Master of Arts (M.A.)
Degree Granting Department
Joseph Vandello, Ph.D.
Jennifer Bosson, Ph.D.
Diana Rancourt, Ph.D.
Gender Threat, Orgasm, Orgasm Gap, Precarious Manhood, Sexual Satisfaction
The disparity in frequency of orgasms between men and heterosexual women has been linked qualitatively to women purposefully not communicating their sexual needs in order to preserve their partner’s masculinity. In two studies I experimentally evaluated this relationship, sampling heterosexual undergraduate women. In study 1 (N = 246) I demonstrated that women who imagined not having an orgasm rated an imaginary partner as more insecure in his manhood, relative to women who imagined having an orgasm or going on a dinner date. These perceptions of insecurity mediated the relationship between not having an orgasm and reporting anxiety about hurting their partner’s ego. Additionally, this relationship was moderated by the degree to which women believe manhood must be earned and can be lost through sex. In study 2 (N = 282) I predicted women who imagine a partner who is insecure in his masculinity, relative to imagining a secure partner or a control condition, will be less willing to provide open and honest sexual communication, and this relationship would be mediated by anxiety about their partner’s ego, a relationship moderated by endorsement of precarious manhood beliefs. My analyses did not reveal support for these hypotheses. Implications, limitations and future directions are discussed.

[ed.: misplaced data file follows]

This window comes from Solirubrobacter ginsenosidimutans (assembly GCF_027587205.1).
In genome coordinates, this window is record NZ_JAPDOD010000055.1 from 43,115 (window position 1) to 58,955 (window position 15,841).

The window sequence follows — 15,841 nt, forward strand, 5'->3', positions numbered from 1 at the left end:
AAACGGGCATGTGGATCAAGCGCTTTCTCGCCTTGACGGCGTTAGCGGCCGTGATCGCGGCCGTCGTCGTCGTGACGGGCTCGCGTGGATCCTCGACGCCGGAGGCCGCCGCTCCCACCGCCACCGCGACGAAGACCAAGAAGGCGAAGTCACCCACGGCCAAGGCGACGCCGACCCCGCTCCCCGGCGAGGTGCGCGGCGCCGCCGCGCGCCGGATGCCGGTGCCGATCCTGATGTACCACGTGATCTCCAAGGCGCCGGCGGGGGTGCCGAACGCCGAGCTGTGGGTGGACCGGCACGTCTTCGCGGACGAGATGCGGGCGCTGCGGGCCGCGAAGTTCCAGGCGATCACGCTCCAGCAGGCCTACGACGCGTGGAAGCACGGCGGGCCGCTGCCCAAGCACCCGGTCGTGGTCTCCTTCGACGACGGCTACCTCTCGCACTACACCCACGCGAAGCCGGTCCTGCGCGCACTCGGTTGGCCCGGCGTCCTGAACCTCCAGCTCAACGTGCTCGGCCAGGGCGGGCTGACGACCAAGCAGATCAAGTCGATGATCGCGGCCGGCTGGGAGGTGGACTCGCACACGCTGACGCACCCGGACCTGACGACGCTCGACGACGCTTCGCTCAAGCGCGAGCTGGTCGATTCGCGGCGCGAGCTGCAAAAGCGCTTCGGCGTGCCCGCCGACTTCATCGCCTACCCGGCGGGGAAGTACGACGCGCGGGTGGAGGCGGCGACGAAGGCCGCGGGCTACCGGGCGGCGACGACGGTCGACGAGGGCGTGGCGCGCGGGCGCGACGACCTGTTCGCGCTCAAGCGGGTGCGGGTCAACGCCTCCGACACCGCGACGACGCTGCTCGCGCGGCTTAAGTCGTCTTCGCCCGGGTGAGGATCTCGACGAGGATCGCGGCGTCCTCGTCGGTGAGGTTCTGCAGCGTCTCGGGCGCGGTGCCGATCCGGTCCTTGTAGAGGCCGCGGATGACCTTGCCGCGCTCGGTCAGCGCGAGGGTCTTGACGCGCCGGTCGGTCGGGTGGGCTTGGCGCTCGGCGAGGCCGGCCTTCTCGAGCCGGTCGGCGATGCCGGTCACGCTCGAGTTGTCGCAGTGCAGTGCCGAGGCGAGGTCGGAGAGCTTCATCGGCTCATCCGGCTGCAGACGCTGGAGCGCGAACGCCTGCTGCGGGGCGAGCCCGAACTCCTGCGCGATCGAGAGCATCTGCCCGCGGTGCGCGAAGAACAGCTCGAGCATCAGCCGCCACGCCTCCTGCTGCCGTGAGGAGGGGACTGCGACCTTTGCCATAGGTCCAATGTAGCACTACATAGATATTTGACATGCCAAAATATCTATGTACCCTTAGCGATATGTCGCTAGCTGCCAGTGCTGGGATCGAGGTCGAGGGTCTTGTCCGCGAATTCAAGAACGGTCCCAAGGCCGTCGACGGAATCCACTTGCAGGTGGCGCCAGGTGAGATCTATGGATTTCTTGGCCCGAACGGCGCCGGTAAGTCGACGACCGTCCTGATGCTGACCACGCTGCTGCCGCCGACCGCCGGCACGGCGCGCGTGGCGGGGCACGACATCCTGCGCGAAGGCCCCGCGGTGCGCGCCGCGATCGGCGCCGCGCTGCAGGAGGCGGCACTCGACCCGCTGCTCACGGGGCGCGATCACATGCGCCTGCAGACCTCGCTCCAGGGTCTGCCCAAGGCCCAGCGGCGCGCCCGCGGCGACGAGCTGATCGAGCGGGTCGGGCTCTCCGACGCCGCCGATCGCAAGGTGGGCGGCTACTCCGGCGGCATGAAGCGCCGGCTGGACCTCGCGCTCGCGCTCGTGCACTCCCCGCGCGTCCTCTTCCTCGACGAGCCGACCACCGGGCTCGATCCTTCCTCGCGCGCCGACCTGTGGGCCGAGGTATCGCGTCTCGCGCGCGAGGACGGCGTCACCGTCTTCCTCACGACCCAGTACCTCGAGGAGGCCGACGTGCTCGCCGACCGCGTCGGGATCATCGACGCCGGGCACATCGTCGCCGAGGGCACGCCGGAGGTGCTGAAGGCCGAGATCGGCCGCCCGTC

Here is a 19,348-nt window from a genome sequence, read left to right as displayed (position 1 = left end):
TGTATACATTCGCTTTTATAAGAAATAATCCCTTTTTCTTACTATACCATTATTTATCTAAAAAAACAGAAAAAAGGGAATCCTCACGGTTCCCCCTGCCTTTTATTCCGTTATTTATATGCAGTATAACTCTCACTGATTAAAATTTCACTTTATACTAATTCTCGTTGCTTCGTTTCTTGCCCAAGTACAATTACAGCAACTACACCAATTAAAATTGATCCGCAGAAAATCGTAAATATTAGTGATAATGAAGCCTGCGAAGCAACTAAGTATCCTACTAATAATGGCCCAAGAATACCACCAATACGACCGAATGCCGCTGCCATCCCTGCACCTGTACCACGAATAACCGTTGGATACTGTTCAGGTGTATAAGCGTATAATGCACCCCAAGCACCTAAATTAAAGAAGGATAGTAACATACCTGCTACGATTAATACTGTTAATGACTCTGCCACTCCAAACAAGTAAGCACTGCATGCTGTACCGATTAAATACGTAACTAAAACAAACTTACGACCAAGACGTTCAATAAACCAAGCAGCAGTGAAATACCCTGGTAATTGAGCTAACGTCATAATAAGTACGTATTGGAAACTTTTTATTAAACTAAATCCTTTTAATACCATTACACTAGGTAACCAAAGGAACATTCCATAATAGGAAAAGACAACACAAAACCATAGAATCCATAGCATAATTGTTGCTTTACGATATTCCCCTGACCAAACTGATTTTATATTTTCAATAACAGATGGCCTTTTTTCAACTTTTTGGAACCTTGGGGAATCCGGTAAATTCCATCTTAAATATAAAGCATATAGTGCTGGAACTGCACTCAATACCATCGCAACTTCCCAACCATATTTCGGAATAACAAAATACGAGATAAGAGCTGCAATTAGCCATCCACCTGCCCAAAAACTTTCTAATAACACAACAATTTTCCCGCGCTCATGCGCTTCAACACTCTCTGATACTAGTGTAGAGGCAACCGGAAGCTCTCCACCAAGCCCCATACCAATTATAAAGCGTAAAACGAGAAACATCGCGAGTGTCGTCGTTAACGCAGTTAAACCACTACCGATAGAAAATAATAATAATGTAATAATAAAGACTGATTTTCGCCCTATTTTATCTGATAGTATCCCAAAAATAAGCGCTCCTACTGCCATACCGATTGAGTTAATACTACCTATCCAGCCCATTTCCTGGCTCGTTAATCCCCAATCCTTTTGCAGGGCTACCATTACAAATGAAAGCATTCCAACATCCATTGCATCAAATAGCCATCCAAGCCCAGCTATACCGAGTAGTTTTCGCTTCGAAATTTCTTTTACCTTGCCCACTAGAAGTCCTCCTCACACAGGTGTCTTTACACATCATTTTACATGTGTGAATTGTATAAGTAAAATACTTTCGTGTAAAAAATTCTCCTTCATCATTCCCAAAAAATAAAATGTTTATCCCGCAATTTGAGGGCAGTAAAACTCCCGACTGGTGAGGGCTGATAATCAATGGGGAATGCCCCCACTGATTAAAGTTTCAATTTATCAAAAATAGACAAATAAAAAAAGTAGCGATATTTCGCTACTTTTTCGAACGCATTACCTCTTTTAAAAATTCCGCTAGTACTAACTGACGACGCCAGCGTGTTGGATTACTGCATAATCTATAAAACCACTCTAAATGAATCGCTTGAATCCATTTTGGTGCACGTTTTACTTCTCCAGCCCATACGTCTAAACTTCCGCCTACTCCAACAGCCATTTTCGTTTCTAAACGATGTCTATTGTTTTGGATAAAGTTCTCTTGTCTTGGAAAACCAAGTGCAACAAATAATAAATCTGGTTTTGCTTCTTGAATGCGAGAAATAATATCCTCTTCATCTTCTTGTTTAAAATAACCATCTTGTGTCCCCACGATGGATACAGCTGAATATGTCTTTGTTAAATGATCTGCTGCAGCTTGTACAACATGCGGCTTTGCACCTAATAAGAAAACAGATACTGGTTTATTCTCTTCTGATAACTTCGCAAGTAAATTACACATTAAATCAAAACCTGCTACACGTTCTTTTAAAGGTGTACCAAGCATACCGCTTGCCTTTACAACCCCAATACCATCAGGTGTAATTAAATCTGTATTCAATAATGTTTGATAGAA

Scholar Commons Citation
Jordan, Jessica A., "Women’s Orgasm Gap as a Function of Precarious Manhood" (2019). Graduate Theses and Dissertations.